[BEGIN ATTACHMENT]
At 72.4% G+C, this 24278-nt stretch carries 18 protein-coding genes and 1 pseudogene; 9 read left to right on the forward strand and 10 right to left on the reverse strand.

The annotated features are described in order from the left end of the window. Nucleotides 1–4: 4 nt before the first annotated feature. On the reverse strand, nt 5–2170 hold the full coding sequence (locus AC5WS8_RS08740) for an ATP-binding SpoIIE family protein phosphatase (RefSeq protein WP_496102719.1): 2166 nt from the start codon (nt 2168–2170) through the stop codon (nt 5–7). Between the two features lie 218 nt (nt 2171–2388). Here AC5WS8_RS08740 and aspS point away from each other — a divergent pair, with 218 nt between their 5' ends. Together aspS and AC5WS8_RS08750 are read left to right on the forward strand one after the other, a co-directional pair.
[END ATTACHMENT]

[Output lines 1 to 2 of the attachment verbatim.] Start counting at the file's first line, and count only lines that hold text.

At 72.4% G+C, this 24278-nt stretch carries 18 protein-coding genes and 1 pseudogene; 9 read left to right on the forward strand and 10 right to left on the reverse strand.

The annotated features are described in order from the left end of the window. Nucleotides 1–4: 4 nt before the first annotated feature. On the reverse strand, nt 5–2170 hold the full coding sequence (locus AC5WS8_RS08740) for an ATP-binding SpoIIE family protein phosphatase (RefSeq protein WP_496102719.1): 2166 nt from the start codon (nt 2168–2170) through the stop codon (nt 5–7). Between the two features lie 218 nt (nt 2171–2388). Here AC5WS8_RS08740 and aspS point away from each other — a divergent pair, with 218 nt between their 5' ends. Together aspS and AC5WS8_RS08750 are read left to right on the forward strand one after the other, a co-directional pair.